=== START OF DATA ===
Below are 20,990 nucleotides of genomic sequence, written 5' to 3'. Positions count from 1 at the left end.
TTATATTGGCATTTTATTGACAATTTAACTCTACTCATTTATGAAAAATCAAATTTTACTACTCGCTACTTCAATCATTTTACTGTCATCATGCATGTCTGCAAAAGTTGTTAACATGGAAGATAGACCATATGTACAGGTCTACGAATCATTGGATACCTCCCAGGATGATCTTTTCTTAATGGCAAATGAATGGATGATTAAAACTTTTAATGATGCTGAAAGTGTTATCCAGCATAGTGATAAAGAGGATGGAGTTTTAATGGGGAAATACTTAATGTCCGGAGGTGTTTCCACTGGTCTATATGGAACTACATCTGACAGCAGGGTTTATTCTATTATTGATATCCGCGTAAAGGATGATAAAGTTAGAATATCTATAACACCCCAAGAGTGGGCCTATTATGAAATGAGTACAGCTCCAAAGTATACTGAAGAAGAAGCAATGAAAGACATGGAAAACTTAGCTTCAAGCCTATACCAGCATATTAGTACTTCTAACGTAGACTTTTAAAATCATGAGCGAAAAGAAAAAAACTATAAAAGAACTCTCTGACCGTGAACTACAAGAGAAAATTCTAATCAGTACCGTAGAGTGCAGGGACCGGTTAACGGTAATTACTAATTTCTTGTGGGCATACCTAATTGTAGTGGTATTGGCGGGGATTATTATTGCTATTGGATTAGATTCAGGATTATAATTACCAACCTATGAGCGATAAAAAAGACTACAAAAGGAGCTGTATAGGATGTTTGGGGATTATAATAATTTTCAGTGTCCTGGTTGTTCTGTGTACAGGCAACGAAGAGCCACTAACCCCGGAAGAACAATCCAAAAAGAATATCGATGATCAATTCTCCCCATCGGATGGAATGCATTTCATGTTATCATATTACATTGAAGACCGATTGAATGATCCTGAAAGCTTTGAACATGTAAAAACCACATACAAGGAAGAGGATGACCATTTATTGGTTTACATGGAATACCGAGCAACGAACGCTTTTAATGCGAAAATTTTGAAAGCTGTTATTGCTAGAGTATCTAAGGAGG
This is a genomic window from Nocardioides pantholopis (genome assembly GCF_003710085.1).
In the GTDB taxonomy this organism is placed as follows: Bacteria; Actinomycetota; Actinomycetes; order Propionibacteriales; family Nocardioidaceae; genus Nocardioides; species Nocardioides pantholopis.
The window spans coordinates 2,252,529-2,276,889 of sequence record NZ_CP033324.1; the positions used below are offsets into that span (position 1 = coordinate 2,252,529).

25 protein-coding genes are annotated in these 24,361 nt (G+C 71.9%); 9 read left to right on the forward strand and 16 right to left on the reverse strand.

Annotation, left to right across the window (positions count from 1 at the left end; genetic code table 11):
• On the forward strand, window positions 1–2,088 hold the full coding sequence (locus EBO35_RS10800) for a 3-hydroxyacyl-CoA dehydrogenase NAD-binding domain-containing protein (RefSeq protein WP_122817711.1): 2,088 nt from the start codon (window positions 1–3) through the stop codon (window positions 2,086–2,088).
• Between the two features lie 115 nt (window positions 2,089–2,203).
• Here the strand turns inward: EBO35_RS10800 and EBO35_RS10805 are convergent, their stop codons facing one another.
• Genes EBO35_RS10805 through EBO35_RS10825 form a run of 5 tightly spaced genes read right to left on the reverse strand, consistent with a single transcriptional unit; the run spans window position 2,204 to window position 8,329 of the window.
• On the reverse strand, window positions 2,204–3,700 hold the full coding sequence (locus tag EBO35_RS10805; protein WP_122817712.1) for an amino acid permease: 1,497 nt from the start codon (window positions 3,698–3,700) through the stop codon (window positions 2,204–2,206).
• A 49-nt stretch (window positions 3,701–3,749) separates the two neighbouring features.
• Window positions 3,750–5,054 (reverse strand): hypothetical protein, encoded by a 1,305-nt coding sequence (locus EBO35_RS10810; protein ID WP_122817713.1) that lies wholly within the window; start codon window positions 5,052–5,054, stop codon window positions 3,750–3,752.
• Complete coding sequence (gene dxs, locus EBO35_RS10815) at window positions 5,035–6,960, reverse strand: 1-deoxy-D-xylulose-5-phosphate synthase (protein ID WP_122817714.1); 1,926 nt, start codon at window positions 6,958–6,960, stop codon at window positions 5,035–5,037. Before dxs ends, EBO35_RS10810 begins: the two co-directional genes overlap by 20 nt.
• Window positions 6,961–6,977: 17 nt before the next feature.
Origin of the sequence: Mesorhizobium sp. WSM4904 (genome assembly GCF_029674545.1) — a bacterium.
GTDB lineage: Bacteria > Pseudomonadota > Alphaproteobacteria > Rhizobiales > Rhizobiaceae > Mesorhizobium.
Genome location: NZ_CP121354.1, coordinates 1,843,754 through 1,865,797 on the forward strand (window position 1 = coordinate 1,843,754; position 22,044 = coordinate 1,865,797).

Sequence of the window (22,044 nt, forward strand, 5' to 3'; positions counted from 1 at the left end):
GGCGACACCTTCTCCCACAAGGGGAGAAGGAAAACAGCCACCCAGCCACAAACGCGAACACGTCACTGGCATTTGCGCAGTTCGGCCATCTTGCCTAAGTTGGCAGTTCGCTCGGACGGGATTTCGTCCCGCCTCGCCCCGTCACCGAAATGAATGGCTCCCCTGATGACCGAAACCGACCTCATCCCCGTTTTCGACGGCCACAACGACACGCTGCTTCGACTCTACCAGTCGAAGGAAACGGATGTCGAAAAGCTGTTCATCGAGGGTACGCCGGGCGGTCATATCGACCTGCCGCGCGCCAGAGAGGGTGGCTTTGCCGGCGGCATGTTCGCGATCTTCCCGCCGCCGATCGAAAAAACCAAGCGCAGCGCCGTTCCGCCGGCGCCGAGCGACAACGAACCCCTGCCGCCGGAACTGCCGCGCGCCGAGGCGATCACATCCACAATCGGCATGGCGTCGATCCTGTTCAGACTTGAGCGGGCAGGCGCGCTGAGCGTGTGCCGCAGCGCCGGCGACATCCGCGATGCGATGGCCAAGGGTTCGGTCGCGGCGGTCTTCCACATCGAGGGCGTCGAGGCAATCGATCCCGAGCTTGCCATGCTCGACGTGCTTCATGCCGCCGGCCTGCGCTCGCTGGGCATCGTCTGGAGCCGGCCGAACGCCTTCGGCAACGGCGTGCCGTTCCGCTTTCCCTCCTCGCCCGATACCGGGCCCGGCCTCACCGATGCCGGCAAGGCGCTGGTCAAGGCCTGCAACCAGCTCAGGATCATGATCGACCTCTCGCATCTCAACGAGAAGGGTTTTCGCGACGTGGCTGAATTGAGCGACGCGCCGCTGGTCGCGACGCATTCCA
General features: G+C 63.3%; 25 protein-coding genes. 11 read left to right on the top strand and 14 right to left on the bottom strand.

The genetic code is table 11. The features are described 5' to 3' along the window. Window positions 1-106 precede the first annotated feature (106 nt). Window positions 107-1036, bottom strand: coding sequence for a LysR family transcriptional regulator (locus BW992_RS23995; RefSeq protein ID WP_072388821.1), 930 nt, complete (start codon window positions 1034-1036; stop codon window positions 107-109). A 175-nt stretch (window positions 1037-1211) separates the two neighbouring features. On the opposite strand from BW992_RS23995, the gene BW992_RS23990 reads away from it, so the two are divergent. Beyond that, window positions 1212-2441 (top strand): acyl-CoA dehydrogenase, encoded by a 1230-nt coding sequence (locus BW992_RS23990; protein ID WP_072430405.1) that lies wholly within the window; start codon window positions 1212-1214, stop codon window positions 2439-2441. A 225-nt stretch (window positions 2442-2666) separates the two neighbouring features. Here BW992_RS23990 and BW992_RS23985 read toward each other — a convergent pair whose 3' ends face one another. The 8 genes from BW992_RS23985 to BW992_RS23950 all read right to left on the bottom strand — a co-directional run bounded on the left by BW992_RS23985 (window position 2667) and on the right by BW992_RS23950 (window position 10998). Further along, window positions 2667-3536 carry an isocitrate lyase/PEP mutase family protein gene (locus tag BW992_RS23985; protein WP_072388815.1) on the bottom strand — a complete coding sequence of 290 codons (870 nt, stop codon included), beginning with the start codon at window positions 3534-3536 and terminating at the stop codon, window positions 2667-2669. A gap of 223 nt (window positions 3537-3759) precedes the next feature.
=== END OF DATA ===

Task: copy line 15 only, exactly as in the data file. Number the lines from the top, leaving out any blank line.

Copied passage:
• Complete coding sequence (gene dxs, locus EBO35_RS10815) at window positions 5,035–6,960, reverse strand: 1-deoxy-D-xylulose-5-phosphate synthase (protein ID WP_122817714.1); 1,926 nt, start codon at window positions 6,958–6,960, stop codon at window positions 5,035–5,037. Before dxs ends, EBO35_RS10810 begins: the two co-directional genes overlap by 20 nt.